India Car Sales Soar 30% in 2010-11

However growth will slow to 16%-18% this year due to rising commodity prices and costlier loans.

In the past year Indian passenger car sales soared by 30%, the most in over a decade, but surging raw material costs will put the brakes on further growth, the Society of Indian Automobile Manufacturers (SIAM) said on April 8.

Car sales grew to 1.98 million units in the just-ended fiscal year to March 2011 from 1.53 million the previous year, spurred by cheap loans and new model launches. "We have ended the year on a reasonably high note. We have reached a very strong base," said SIAM president Pawan Goenka.

The percentage gain in car sales in the year to March 2011 was the highest since 2000 when car sales soared 60%, SIAM said. But Goenka said growth would slow to 16% or 18% this year due to rising commodity prices and costlier loans resulting from a tighter monetary policy aimed at curbing inflation.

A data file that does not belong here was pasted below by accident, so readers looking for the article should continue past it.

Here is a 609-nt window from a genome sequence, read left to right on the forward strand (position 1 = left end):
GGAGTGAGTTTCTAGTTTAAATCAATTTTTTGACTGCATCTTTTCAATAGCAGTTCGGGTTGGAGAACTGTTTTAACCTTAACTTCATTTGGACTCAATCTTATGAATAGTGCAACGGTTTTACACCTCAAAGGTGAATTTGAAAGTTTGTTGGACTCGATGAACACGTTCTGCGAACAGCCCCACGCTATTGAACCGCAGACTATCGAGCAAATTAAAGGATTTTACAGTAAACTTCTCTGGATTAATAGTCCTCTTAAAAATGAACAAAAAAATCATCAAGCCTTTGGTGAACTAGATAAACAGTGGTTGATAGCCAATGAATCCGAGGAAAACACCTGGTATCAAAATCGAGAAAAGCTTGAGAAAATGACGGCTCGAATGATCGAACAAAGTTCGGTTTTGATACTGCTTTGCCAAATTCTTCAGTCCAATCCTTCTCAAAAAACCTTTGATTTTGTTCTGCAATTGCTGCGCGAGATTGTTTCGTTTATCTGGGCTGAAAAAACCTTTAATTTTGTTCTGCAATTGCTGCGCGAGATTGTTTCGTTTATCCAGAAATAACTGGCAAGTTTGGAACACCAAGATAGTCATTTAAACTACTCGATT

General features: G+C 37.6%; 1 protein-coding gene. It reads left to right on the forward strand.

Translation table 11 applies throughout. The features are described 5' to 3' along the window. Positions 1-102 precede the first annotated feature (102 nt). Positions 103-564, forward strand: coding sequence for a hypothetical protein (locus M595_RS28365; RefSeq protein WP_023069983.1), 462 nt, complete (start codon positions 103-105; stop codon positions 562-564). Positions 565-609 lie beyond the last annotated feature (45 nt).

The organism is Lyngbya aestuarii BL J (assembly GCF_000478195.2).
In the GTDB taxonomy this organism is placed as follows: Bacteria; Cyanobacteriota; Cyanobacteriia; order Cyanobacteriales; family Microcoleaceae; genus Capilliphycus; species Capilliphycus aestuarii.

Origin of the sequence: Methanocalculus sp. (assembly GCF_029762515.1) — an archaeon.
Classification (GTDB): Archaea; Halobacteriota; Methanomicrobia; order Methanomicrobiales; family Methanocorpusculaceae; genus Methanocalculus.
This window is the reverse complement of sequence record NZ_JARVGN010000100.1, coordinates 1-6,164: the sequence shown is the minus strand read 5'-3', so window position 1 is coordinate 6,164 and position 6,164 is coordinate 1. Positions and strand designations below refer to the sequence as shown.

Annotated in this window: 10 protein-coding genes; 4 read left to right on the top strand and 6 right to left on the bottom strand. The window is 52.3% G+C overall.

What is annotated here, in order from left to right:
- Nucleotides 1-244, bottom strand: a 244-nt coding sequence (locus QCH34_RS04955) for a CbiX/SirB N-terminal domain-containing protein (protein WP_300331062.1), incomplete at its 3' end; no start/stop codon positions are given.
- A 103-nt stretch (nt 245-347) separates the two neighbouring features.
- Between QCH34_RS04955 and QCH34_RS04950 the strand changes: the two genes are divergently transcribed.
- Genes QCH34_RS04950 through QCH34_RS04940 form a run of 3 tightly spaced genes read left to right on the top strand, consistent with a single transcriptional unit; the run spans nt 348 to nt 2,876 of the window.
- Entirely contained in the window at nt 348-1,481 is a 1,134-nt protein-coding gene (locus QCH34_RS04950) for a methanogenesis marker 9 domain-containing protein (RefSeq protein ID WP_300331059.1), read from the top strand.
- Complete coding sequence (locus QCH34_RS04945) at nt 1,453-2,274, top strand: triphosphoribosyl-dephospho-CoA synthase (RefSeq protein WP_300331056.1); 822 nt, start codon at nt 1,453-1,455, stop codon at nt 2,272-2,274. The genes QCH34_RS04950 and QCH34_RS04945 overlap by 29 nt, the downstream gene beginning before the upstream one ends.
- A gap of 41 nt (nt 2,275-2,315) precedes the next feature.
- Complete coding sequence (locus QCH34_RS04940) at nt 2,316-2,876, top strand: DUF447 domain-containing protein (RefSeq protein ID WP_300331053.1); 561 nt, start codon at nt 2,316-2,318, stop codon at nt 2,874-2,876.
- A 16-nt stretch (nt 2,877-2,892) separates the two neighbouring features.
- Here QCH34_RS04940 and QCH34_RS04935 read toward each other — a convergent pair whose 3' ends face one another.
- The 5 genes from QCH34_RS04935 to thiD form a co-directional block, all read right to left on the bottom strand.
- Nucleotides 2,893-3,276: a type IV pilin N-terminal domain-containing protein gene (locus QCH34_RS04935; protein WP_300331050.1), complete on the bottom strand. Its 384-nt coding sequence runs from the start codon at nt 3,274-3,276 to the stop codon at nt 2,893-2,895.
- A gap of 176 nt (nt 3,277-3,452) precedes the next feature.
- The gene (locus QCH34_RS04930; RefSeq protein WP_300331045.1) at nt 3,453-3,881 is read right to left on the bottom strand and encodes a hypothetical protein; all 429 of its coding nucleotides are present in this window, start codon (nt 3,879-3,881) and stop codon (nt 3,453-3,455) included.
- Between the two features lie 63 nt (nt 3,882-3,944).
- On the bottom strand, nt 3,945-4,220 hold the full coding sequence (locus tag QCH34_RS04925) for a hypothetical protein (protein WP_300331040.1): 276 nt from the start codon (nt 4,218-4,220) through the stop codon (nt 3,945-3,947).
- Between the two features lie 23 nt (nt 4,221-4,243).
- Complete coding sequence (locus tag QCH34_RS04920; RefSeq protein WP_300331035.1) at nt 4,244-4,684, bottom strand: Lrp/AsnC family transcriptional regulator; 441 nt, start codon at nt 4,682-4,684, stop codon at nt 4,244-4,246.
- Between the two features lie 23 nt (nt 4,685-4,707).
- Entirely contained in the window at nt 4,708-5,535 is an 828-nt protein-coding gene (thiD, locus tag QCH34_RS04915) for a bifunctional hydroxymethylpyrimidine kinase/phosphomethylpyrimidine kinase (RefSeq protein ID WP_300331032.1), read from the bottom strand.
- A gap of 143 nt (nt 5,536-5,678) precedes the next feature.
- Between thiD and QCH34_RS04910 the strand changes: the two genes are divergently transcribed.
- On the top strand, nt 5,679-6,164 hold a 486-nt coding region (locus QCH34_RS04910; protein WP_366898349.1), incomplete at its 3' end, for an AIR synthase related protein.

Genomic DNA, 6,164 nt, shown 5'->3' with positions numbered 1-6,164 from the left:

India is the second-fastest growing auto market in the world after China.

The sustained expansion of the Indian market in the face of saturated markets in the West has turned the country into a battleground for global vehicle manufacturers. Ford, Renault-Nissan, General Motors and Volkswagen and other automakers have all launched new models in India recently. Sales of Japanese-controlled Maruti Suzuki, India's car market leader, jumped by 26% to 966,447 units last year, while sales of rival South Korea's Hyundai Motor increased by 14% to 358,904 units.

In March, passenger car sales in Asia's third-largest economy jumped by 24% to 194,199 units from the same month a year earlier, SIAM said.

Copyright Agence France-Presse, 2011

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